• Eternal laser-powered UAVs for communications, remote sensing, safety

    • High-altitude observation

    • Atmospheric satellites

    • Remain on station indefinitely


Uavs unlimited patrol

UAVs: Unlimited Patrol

Missions of unlimited duration

Convoy protection

Fly off beam to survey or check for IEDs, then re-acquire beam and recharge in flight


Uavs multi isr

UAVs: Multi-ISR

Recharge without landing

Missions of almost unlimited duration

Multiple charging stations (e.g. along US border)

Airborne transmitter can recharge from above


Point to point laser power links

Point-to-Point Laser Power Links

Operational Capability

  • Deliver power to unattended sensors without wires

    • Perimeter security, intrusion detection

    • Minimize installation costs, eliminate battery replacement

  • Power isolated equipment or facilities

    • Communications relays

    • Guard posts/inspection stations

Technical Approach

  • Laser power transmitter

    • Near-IR; low visibility

    • Dedicated per-user or time-shared

  • Photovoltaic receiver

    • Small area (1-10%) vs. solar panel

    • Concealable; needs only line-of-sight to transmitter

  • Local rechargeable batteries

    • Power through outages (rain, beam interruptions) or for time-shared source

  • Transmission efficiency ~20%


Air to ground recharging of deployed devices

Air-to-Ground Recharging of Deployed Devices

Operational Capability

  • Periodically recharge deployed devices (e.g., unattended ground sensors, communications relays, jammers, ground forces’ equipment) from manned aircraft or UAVs

    • Power receivers much smaller than solar panels and require only narrow-angle line of sight to open air

    • Receiver designed to minimize hostile discovery

  • Standoff ranges up to ~10 km

  • Low to very low observables

  • Integrated active or passive optical communications

Technical Approach

  • Near-IR laser source on aircraft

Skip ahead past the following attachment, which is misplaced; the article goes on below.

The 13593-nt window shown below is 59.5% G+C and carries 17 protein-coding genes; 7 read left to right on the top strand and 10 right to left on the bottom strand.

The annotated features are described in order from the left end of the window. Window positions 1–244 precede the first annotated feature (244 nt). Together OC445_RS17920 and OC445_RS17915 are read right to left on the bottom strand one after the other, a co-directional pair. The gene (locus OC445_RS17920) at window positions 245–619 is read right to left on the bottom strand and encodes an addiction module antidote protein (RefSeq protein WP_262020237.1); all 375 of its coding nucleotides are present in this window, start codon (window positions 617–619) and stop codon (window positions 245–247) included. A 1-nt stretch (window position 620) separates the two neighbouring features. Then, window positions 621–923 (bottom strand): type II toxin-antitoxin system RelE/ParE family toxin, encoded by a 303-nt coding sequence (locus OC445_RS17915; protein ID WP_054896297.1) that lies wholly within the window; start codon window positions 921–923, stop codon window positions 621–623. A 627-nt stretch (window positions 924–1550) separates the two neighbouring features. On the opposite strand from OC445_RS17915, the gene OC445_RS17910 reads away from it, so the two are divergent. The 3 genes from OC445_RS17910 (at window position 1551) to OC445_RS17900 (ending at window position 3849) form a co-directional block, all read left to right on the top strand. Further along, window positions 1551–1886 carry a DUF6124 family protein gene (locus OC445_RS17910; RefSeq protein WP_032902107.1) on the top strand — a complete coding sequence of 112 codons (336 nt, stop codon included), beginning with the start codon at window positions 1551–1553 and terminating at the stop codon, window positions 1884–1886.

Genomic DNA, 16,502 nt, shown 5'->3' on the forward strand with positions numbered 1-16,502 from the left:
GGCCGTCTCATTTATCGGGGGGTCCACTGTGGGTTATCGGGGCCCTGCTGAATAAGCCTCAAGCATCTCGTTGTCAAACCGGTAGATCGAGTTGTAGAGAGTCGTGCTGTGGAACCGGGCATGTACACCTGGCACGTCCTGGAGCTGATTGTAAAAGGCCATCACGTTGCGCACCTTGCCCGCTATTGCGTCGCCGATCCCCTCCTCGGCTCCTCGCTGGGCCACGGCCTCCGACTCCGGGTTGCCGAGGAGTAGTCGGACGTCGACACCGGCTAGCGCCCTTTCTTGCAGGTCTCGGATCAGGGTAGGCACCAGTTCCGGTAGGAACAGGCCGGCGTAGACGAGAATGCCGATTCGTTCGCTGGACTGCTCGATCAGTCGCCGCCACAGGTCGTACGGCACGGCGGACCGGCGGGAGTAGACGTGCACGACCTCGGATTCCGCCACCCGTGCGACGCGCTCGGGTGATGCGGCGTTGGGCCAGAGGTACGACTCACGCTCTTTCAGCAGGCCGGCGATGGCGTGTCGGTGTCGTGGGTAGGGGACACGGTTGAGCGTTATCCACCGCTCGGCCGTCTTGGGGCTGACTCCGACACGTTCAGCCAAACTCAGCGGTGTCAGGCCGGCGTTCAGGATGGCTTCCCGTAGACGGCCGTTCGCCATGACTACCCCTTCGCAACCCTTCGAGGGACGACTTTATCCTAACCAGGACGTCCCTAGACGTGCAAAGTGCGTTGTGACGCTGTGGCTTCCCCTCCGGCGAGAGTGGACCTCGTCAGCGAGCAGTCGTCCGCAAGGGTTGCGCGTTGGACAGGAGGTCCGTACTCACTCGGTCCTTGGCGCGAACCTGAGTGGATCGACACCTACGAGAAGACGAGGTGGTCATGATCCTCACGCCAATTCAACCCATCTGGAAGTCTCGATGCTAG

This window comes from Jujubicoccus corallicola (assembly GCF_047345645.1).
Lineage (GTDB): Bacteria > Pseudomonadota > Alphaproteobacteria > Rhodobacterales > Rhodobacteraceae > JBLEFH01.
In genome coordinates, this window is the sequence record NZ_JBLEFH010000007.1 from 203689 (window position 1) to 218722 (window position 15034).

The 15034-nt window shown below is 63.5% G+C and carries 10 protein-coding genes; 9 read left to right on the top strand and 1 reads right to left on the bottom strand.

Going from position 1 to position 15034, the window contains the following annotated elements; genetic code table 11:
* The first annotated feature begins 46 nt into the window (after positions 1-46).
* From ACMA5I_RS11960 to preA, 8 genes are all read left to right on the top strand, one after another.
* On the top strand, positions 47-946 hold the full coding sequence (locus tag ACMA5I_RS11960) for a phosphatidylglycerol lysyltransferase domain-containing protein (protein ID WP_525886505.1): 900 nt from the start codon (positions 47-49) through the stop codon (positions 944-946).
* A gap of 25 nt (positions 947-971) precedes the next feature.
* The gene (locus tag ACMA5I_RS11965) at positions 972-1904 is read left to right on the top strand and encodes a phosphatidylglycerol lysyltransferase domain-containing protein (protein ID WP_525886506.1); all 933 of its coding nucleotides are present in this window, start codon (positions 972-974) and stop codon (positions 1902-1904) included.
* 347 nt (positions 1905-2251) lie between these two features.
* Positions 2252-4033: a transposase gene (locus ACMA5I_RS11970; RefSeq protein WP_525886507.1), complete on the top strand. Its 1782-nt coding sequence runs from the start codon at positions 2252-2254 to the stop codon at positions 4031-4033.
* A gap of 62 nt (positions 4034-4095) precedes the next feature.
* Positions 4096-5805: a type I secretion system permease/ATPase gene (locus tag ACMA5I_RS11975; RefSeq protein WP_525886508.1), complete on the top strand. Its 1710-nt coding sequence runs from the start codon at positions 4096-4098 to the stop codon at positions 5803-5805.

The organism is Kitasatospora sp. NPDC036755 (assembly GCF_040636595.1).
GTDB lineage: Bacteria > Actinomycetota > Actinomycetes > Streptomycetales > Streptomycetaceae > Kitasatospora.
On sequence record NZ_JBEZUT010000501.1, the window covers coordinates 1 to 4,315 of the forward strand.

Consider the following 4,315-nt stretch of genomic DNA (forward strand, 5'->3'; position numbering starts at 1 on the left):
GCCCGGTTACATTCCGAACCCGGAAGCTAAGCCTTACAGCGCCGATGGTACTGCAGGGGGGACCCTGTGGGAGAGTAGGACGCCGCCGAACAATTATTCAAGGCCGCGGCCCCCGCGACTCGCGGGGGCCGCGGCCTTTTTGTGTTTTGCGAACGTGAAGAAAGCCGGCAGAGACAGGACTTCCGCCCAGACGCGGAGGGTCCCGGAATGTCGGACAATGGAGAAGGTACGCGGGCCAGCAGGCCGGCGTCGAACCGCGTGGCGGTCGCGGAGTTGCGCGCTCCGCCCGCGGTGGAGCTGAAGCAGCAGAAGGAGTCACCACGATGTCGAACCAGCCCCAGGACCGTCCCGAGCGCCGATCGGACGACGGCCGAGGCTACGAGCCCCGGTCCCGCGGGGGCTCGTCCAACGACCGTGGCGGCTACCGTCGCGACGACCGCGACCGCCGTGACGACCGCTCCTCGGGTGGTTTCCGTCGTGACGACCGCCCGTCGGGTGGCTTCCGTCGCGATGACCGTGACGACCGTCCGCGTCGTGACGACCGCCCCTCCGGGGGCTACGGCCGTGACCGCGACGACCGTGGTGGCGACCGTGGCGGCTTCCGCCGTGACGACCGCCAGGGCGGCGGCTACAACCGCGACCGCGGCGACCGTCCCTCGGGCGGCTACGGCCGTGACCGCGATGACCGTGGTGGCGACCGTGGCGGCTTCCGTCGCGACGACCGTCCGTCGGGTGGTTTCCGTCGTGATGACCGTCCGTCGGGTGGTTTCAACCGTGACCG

• Can use 1.5-2 um wavelength for reduced observability

  • Photovoltaic receiver, >10 kW/m2 peak output

    • <<1% charging duty cycle feasible: minutes per week

  • Retroreflector aiming target

    • Can incorporate anti-detection features

  • Transmit/receive handshaking and imaging-based safety systems to prevent personnel hazards


Current military government discussions

Current Military/Government Discussions

  • Other military and civilian groups interested in funding product development or seeing demonstration projects.

  • Groups we’re talking with include:

  • NASA Office of Chief Technologist (OCT) – contract launched 8/25 for space applications – powering LEO satellites and laser launch. Follow on BAA for technology development in early 2012.

  • U.S. Army Rapid Equipping Force (REF) – planning to order five InvisiTower units for ATEC testing

  • Air Force Special Operations Command HQ presentation on 9/9/11

  • Office of Naval Research – demo of power over fiber this Fall

  • U.S. Army G2 – evaluating a variety of applications

  • U.S. Army UAS Program Office

  • Marine Corps Warfighting Laboratory- extended UAS endurance

  • International Lunar Research Park / NASA Ames

  • Air Force Research Laboratory (AFRL), Propulsion Directorate

  • National Security Space Office (NSSO)

  • U.S. Navy PACOM


Summary

Summary

Scott Milburn

[email protected]

253.872.3300

Science fiction becoming science and enabling a variety of new power applications

Unlimited electrical power becomes available where it was previously limited or unavailable

Extended mission duration, reduced fuel demands, greater secrecy, reduced danger to personnel